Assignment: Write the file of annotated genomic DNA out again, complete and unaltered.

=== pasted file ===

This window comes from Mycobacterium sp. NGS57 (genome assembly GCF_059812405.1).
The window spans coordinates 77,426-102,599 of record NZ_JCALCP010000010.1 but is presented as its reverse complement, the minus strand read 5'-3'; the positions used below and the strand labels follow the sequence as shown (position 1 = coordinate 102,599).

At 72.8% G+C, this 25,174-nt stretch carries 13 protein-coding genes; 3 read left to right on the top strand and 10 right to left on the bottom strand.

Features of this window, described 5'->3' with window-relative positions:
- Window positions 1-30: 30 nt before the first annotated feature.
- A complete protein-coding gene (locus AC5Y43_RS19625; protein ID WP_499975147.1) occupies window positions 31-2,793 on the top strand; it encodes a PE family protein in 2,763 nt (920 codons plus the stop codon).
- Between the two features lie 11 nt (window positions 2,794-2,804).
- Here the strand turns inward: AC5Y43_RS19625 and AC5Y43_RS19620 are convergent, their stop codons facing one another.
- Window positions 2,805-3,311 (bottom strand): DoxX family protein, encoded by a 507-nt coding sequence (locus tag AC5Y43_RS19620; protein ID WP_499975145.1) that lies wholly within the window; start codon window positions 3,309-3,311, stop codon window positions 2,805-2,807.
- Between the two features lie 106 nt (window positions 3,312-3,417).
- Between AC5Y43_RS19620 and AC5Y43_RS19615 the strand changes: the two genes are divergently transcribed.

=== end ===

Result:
This window comes from Mycobacterium sp. NGS57 (genome assembly GCF_059812405.1).
The window spans coordinates 77,426-102,599 of record NZ_JCALCP010000010.1 but is presented as its reverse complement, the minus strand read 5'-3'; the positions used below and the strand labels follow the sequence as shown (position 1 = coordinate 102,599).

At 72.8% G+C, this 25,174-nt stretch carries 13 protein-coding genes; 3 read left to right on the top strand and 10 right to left on the bottom strand.

Features of this window, described 5'->3' with window-relative positions:
- Window positions 1-30: 30 nt before the first annotated feature.
- A complete protein-coding gene (locus AC5Y43_RS19625; protein ID WP_499975147.1) occupies window positions 31-2,793 on the top strand; it encodes a PE family protein in 2,763 nt (920 codons plus the stop codon).
- Between the two features lie 11 nt (window positions 2,794-2,804).
- Here the strand turns inward: AC5Y43_RS19625 and AC5Y43_RS19620 are convergent, their stop codons facing one another.
- Window positions 2,805-3,311 (bottom strand): DoxX family protein, encoded by a 507-nt coding sequence (locus tag AC5Y43_RS19620; protein ID WP_499975145.1) that lies wholly within the window; start codon window positions 3,309-3,311, stop codon window positions 2,805-2,807.
- Between the two features lie 106 nt (window positions 3,312-3,417).
- Between AC5Y43_RS19620 and AC5Y43_RS19615 the strand changes: the two genes are divergently transcribed.